Ulrich Beck in Eurozine:
When a world-order collapses, then the analysis of it starts. Though that doesn't seem to go for the type of social theory currently prevalent, which with universalist aloofness and somnambulant certainty levitates above the low-ground of epochal change: global warming, financial crisis, the crisis of democracy and national institutions. Today this kind of universalist social analysis, be it structuralist, interactionist, Marxist, critical- or systems-theoretical, is antiquated and provincial. Antiquated because it excludes what is patent: a paradigm shift in modern society and politics. Provincial because it falsely absolutizes the path-dependent scope of experience and expectation in western European and American modernization, thus distorting the sociological view of its particularity.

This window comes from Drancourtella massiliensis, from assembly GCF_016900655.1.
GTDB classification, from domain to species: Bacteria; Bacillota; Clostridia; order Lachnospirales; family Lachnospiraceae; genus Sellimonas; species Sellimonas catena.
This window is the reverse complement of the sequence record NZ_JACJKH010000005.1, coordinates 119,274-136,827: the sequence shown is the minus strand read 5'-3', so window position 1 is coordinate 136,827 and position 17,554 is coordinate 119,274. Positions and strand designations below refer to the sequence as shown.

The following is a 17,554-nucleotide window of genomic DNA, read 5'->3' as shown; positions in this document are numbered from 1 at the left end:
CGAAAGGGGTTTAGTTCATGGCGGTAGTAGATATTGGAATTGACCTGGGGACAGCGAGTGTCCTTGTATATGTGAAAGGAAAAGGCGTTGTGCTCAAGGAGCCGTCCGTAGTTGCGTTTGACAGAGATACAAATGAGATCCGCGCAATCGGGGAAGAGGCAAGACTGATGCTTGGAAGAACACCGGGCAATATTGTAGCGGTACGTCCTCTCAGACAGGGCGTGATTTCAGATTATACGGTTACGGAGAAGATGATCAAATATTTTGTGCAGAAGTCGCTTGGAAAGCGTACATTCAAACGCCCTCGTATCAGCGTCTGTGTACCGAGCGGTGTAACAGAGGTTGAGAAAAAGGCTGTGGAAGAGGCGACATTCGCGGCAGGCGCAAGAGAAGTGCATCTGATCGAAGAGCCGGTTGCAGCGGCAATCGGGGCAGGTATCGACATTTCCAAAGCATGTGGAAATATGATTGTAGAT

It would be an understatement to say that European sociology needs to understand the modernization of other societies for supplementary reasons, in order to complete its world-view. More the case is that we Europeans can understand ourselves only if we “deprovincialize” – in other words, if sociologically and methodologically we learn to see through the eyes of others. This is what I call the cosmopolitan turn in sociological and political theory and research.